12. 12. Available at: http://emedicine.medscape.com/article/162449-overview, updated Dec 2014 Atrial Fibrilation: •Restoration of sinus rhythm is preferred •If not rate control becomes important •Beta blockers and calcium channel blockers are the usual first-line agents, with digoxin most often being used in patients with systolic HF •An important component of management of AF, regardless of whether rhythm control or rate control is chosen, is anticoagulation to prevent systemic embolization Anti-ischemic Therapy: •Beta blockers •CCBs •Nitrates •Anti-Platelets •Coronary revascularization may be required in patients with drug- resistant ischemic DHF
  13. 13. Available at: http://emedicine.medscape.com/article/162449-overview, updated Dec 2014 Beta Blockers • Direct evidence of benefit is lacking • Potential beneficial effects are: – Slowing heart rate, reducing myocardial oxygen demand and by decreasing BP, promoting LV regression • OPTIMIZE HF trial (n=7154) – Beta blocker therapy reduced mortality in systolic HF but not in diastolic heart failure. • SENIORS trial (n=2128) – > 70 yrs of age – LVEF > 35% – Nebivolol when compared to placebo resulted in decreased hospitalization and mortality
  14. 14. Available at: http://emedicine.medscape.com/article/162449-overview, updated Dec 2014 CCBs: •Verapamil has shown some benefit in DHF especially in HCM ACE inihbitors: •Beneficial in patients with hypertension, CHD and diabetes •More useful in mixed systolic and diastolic HF •Limit the progression of diastolic dysfunction •PEP-CHF trial: – Perindopril evaluated in DHF in patients > 70 yrs of age, out of which 80% were hypertensives – Reduced all cause mortality and hospitalization at 1yr (RR- 31%)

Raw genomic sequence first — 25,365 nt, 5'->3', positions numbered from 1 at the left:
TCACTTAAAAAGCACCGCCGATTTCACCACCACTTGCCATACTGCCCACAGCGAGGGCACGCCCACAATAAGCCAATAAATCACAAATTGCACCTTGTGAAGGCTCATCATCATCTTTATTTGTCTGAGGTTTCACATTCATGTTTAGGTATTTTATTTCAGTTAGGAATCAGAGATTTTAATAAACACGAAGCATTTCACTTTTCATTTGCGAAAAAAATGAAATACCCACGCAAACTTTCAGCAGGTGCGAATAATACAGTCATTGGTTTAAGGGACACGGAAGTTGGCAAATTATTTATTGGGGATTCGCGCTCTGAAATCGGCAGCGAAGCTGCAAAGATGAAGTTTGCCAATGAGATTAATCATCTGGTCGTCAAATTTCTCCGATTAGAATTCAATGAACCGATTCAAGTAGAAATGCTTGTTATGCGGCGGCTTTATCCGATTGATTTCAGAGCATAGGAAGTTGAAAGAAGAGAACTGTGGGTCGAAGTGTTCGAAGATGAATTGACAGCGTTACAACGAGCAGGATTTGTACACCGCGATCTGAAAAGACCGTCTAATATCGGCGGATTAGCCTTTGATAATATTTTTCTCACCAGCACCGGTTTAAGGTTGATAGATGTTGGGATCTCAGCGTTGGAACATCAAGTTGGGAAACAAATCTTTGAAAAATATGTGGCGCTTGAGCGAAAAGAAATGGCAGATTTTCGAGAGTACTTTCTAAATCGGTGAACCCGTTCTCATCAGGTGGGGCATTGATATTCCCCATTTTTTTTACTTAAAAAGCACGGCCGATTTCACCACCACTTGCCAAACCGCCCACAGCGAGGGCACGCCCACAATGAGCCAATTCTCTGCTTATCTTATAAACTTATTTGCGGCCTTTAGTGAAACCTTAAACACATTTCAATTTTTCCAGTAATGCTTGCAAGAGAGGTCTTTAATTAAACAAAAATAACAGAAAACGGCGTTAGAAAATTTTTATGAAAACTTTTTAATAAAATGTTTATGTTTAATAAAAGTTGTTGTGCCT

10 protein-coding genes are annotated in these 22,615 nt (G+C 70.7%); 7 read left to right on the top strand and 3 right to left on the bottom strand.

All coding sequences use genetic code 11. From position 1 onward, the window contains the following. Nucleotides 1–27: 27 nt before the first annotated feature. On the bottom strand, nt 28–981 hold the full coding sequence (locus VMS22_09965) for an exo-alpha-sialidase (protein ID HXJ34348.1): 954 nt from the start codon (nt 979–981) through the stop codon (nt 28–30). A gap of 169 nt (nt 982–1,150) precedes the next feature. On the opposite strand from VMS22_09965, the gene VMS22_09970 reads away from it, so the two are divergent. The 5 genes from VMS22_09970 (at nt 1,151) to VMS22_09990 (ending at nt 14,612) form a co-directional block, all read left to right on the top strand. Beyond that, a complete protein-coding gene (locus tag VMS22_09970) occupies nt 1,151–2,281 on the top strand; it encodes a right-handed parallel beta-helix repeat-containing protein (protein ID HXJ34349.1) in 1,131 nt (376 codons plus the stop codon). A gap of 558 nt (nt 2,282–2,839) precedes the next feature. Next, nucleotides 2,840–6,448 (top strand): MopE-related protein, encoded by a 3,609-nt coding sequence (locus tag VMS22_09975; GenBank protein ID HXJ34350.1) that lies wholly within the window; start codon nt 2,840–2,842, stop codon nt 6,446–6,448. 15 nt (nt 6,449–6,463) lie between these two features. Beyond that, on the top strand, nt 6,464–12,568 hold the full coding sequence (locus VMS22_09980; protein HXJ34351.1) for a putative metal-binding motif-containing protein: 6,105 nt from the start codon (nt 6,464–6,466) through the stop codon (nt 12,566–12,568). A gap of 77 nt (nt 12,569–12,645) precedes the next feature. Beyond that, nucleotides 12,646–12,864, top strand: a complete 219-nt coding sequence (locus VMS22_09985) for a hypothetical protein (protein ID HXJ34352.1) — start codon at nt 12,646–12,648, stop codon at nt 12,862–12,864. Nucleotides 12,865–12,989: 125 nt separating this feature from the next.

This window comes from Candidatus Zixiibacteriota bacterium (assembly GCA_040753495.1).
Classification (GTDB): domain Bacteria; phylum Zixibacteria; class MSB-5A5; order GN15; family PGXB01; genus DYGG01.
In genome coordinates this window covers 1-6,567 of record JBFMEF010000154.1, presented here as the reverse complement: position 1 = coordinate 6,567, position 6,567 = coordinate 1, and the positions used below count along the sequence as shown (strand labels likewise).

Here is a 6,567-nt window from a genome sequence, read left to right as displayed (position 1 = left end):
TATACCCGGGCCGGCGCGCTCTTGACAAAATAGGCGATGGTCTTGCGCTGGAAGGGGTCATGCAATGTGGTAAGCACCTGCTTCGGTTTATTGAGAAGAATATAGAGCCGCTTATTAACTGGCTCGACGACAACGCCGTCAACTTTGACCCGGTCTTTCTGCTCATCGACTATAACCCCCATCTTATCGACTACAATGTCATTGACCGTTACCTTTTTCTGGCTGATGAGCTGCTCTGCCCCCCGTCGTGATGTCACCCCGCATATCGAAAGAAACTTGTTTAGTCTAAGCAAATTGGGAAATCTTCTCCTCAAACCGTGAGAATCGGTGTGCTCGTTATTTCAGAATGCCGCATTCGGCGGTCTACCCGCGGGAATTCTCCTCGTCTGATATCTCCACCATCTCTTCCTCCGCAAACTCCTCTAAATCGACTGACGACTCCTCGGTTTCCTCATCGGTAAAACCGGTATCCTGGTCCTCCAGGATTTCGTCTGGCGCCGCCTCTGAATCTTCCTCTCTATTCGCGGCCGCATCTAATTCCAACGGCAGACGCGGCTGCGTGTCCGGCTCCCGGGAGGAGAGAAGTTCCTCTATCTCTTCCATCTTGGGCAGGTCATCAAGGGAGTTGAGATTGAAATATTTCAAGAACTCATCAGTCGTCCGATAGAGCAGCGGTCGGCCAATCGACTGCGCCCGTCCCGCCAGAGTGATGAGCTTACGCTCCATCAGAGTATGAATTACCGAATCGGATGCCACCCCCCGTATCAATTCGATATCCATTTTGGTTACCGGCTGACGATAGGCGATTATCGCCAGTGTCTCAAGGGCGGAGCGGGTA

15. 15. Available at: http://emedicine.medscape.com/article/162449-overview, updated Dec 2014 ARBs: •CHARM Preserve trial: – 3023 patients with HF and LVEF >40% – Candesartan 25 mg for 37 months reduced hospitalization rates (Absolute RR -23%) – Cardiovascular mortality was not different • I-PRESERVE(n=4128): - Irbesartan 300mg vs placebo. - After 50 months, there was no significant difference between irbesartan and placebo groups.
  16. 16. Available at: http://emedicine.medscape.com/article/162449-overview, updated Dec 2014 Aldosterone Antagonists: •Benefit in DHF is uncertain •TOPCAT trial(n=3445): – Spironolactone Vs placebo – Composite primary outcome similar in both groups but decreased rate of hospitalization in spironolactone group – Decreased HF incidence in subgroup of patients who were enrolled according to BNP or NT-proBNP criteria
  17. 17. Available at: http://emedicine.medscape.com/article/162449-overview, updated Dec 2014 Phosphodiesterase Inhibitors (n=44): •In patients of DHF with normal LVEF with moderate PAH •Symptomatology improved after 1 year of therapy Statin Therapy: • Intensive lipid lowering with statin therapy is recommended for the secondary prevention of CV disease, independent of the presence of diastolic dysfunction Exercise Conditioning: •Long term exercise training will increase diastolic function
  18. 18. Available at: http://emedicine.medscape.com/article/162449-overview, updated Dec 2014 Prognosis: •Asymptomatic diastolic dysfunction: Moderate to severe diastolic dysfunction without HF is a predictor of mortality •Symptomatic patients(DHF): Compared to systolic HF the prognosis is better. •Predictors of mortality:  Older age  Male Gender  NYHA class  Extent of CAD  Lower EF  DM/PVD/RF
  19. 19. Available at: http://emedicine.medscape.com/article/162449-overview, updated Dec 2014
  20. 20. Available at: http://emedicine.medscape.com/article/162449-overview, updated Dec 2014
  21. 21. Available at: http://emedicine.medscape.com/article/162449-overview, updated Dec 2014 SUMMARY AND RECOMMENDATIONS • Hemodynamic stress including atrial fibrillation, tachycardia, abrupt ,severe or refractory elevations in systemic blood pressure, and myocardial ischemia are associated with worsening of diastolic dysfunction • Treatment of DHF remains empiric since trials are limited • Diuretics, nitrates and venodilators should be used with caution in patients with HCM & in patients with gross LV hypertrophy • Direct evidence to support a specific drug regimen to treat DHF is lacking. • Cornerstones of therapy would be Symptomatic control of HF, Control of HTN & Treatment of Ischemia.
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Management of Heart Failure in hypertension